canon(redirected from Canon (collection))
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canon,in music, a type of counterpoint employing the strictest form of imitationimitation,
in music, a device of counterpoint wherein a phrase or motive is employed successively in more than one voice. The imitation may be exact, the same intervals being repeated at the same or different pitches, or it may be free, in which case numerous types of variation
..... Click the link for more information. . All the voices of a canon have the same melody, beginning at different times. Successive entrances may be at the same or at different pitches. Another form of canon is the circle canon, or roundround,
in music, a perpetual canon on a tune that returns to its beginning in which all the voices enter at the unison or the octave. An example is Sumer Is Icumen In. Rounds were popular in 17th-century England when the catch reached its height.
..... Click the link for more information. , e.g., Sumer Is Icumen InSumer Is Icumen In
[M.E.,=summer has (literally: is) come in], an English rota or round composed c.1250. It is the earliest extant example of canon, of six part music, and of ground bass. Four tenor voices are in canon and two bass voices sing the pes, or ground, also in canon.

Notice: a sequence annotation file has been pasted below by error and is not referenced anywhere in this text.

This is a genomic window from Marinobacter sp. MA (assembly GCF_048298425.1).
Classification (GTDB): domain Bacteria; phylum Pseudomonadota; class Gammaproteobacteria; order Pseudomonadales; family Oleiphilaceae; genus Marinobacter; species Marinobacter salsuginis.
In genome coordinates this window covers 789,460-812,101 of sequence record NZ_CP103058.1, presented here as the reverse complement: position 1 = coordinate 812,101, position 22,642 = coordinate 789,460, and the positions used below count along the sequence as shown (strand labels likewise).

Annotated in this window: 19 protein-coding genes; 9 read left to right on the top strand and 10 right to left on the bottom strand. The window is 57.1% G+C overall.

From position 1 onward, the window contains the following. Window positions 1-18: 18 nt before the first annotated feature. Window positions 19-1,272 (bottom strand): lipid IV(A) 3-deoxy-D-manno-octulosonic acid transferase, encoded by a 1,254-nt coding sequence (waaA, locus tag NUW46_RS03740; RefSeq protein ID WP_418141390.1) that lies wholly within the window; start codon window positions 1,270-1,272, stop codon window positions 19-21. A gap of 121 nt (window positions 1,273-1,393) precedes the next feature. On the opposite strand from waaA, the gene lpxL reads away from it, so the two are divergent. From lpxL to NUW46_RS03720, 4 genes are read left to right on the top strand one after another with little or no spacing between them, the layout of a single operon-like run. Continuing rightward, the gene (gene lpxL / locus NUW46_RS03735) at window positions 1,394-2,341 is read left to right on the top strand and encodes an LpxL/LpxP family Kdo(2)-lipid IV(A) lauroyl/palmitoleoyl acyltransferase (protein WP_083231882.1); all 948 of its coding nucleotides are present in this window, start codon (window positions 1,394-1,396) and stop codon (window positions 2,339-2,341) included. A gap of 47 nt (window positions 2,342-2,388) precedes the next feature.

..... Click the link for more information. . In the 14th and 15th cent. retrograde motion was employed to form what is known as crab canon, or canon cancrizans, wherein the original melody is turned backward to become the second voice. In the 15th and 16th cent. mensuration canons were frequently written, in which the voices sing the same melodic pattern in different, but proportional, note values, i.e., to be sung at different speeds. Bach made noteworthy use of canon, particularly in the Goldberg Variations. Beethoven, Mozart, Haydn, Schumann, and Brahms wrote canons, and Franck used the device in the last movement of his violin sonata. It is an essential device of serial musicserial music,
the body of compositions whose fundamental syntactical reference is a particular ordering (called series or row) of the twelve pitch classes—C, C#, D, D#, E, F, F#, G, G#, A, A#, B—that constitute the equal-tempered scale.
..... Click the link for more information. .
canon,in Christianity, in the Roman Catholic Church, decrees of church councils are usually called canons; since the Council of Trent the expression has been especially reserved to dogmatic pronouncements of ecumenical councils. The body of ratified conciliar canons is a large part of the legislation of canon lawcanon law,
in the Roman Catholic Church, the body of law based on the legislation of the councils (both ecumenical and local) and the popes, as well as the bishops (for diocesan matters).